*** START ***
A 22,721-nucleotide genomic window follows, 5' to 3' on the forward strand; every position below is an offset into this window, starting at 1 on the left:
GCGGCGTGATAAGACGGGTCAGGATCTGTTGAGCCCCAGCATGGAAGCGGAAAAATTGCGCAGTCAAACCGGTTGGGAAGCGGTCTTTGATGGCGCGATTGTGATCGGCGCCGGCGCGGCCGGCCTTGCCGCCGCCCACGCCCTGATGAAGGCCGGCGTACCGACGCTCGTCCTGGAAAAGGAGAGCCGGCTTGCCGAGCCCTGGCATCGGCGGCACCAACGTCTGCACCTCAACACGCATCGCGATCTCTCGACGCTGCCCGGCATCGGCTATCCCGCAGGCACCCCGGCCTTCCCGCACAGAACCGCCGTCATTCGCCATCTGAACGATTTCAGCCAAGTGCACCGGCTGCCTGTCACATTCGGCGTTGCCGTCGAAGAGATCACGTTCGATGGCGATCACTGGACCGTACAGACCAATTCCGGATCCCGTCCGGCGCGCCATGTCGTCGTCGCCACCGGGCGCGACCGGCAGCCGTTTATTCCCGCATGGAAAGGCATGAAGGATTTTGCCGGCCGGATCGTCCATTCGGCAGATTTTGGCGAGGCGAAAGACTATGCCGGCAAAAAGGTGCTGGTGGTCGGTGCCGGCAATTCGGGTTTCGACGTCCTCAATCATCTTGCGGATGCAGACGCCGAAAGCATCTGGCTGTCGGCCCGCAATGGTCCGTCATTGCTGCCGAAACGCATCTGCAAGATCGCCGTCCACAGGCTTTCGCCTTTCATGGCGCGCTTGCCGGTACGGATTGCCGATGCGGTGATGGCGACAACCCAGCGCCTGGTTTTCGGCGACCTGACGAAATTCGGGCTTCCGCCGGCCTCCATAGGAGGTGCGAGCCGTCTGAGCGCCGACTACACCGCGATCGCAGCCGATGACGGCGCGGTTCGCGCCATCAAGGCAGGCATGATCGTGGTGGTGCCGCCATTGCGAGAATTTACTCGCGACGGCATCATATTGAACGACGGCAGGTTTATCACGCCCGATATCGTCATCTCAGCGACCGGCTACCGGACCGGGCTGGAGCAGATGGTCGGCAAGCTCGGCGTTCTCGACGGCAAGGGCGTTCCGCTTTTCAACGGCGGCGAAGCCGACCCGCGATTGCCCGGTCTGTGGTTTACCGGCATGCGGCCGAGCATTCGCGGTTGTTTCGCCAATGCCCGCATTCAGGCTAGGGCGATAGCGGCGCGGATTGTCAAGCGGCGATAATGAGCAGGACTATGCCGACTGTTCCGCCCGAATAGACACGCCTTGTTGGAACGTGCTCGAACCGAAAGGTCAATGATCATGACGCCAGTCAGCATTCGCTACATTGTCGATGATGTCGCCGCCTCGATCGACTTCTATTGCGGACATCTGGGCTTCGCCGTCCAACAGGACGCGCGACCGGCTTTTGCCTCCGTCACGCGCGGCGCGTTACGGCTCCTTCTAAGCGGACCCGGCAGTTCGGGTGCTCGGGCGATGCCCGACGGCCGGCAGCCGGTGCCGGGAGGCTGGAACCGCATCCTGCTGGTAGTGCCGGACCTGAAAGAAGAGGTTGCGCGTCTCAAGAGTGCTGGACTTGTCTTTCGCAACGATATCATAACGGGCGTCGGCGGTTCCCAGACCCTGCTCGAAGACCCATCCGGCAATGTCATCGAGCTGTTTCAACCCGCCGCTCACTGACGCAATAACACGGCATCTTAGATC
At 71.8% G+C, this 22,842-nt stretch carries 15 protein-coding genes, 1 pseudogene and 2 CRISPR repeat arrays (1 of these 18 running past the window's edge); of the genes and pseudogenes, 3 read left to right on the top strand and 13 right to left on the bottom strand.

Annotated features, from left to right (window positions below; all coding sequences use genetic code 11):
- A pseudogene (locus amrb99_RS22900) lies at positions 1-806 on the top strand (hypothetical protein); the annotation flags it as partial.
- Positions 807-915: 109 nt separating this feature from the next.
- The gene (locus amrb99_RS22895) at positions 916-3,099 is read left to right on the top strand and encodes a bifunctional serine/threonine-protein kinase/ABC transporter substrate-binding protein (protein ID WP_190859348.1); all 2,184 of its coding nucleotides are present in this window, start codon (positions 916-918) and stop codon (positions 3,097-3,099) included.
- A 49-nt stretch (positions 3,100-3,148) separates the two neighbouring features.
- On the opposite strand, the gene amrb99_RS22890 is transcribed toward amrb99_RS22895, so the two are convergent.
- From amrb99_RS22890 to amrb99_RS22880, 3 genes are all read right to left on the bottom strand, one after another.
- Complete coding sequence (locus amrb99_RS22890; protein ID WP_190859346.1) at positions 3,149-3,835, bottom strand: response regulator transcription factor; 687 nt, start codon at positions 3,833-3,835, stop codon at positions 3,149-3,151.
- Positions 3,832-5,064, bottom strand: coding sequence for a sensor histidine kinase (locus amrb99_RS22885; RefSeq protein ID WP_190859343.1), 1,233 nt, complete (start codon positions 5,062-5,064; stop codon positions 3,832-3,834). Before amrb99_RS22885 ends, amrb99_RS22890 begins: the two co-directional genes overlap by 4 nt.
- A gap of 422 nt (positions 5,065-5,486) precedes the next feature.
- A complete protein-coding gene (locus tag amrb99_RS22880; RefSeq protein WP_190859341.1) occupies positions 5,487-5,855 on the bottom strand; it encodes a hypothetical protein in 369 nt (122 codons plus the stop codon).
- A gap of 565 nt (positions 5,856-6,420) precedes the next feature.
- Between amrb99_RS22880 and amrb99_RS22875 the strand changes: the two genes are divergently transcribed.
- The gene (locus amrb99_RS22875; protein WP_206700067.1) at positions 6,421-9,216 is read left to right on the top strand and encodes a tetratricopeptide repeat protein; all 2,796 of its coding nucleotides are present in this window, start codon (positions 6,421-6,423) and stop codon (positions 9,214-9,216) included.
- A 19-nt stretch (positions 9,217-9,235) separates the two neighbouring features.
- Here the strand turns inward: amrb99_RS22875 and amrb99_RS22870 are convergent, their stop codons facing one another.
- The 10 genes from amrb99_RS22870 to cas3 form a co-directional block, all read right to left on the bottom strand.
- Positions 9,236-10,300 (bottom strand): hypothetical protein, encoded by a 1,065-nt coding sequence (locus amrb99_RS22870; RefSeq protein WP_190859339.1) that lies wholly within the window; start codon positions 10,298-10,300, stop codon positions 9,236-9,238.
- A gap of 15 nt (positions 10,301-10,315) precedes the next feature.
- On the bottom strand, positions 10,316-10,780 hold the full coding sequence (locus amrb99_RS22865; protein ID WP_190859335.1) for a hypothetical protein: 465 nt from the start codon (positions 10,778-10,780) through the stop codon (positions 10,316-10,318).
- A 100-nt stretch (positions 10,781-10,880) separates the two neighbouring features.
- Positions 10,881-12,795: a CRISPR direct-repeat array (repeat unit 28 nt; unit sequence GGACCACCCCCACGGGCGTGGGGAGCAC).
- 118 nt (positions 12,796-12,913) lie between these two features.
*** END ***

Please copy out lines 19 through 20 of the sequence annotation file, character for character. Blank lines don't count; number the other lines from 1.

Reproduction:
- Here the strand turns inward: amrb99_RS22875 and amrb99_RS22870 are convergent, their stop codons facing one another.
- The 10 genes from amrb99_RS22870 to cas3 form a co-directional block, all read right to left on the bottom strand.